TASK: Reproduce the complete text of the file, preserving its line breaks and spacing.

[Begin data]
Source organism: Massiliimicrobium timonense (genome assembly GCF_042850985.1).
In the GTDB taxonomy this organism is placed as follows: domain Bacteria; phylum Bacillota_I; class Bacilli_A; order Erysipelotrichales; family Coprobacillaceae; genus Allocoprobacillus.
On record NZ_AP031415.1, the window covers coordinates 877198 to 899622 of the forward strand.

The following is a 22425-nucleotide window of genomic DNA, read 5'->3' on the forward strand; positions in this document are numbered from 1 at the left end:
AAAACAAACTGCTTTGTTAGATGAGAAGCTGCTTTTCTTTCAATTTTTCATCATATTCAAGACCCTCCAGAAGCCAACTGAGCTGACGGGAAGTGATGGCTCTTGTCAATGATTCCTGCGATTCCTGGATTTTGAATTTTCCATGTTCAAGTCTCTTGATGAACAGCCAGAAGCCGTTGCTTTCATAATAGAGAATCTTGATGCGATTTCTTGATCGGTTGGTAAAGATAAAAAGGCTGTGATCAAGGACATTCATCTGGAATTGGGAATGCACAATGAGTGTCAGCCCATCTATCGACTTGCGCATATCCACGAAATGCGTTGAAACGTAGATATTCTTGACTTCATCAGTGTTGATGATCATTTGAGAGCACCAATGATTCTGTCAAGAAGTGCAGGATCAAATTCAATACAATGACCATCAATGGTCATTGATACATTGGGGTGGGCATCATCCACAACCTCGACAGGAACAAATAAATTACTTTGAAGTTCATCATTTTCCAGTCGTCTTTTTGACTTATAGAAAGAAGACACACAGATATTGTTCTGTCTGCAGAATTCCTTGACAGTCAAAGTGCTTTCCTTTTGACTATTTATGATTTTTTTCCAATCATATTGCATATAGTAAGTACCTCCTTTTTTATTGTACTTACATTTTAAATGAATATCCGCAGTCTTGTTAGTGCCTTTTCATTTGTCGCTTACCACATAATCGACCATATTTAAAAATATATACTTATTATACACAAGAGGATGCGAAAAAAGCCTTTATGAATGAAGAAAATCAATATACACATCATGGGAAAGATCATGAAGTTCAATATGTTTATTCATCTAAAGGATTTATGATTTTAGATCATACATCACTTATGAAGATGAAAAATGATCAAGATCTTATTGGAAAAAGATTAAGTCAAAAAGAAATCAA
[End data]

Source organism: Massiliimicrobium timonense (genome assembly GCF_042850985.1).
In the GTDB taxonomy this organism is placed as follows: domain Bacteria; phylum Bacillota_I; class Bacilli_A; order Erysipelotrichales; family Coprobacillaceae; genus Allocoprobacillus.
On record NZ_AP031415.1, the window covers coordinates 877198 to 899622 of the forward strand.

The following is a 22425-nucleotide window of genomic DNA, read 5'->3' on the forward strand; positions in this document are numbered from 1 at the left end:
AAAACAAACTGCTTTGTTAGATGAGAAGCTGCTTTTCTTTCAATTTTTCATCATATTCAAGACCCTCCAGAAGCCAACTGAGCTGACGGGAAGTGATGGCTCTTGTCAATGATTCCTGCGATTCCTGGATTTTGAATTTTCCATGTTCAAGTCTCTTGATGAACAGCCAGAAGCCGTTGCTTTCATAATAGAGAATCTTGATGCGATTTCTTGATCGGTTGGTAAAGATAAAAAGGCTGTGATCAAGGACATTCATCTGGAATTGGGAATGCACAATGAGTGTCAGCCCATCTATCGACTTGCGCATATCCACGAAATGCGTTGAAACGTAGATATTCTTGACTTCATCAGTGTTGATGATCATTTGAGAGCACCAATGATTCTGTCAAGAAGTGCAGGATCAAATTCAATACAATGACCATCAATGGTCATTGATACATTGGGGTGGGCATCATCCACAACCTCGACAGGAACAAATAAATTACTTTGAAGTTCATCATTTTCCAGTCGTCTTTTTGACTTATAGAAAGAAGACACACAGATATTGTTCTGTCTGCAGAATTCCTTGACAGTCAAAGTGCTTTCCTTTTGACTATTTATGATTTTTTTCCAATCATATTGCATATAGTAAGTACCTCCTTTTTTATTGTACTTACATTTTAAATGAATATCCGCAGTCTTGTTAGTGCCTTTTCATTTGTCGCTTACCACATAATCGACCATATTTAAAAATATATACTTATTATACACAAGAGGATGCGAAAAAAGCCTTTATGAATGAAGAAAATCAATATACACATCATGGGAAAGATCATGAAGTTCAATATGTTTATTCATCTAAAGGATTTATGATTTTAGATCATACATCACTTATGAAGATGAAAAATGATCAAGATCTTATTGGAAAAAGATTAAGTCAAAAAGAAATCAA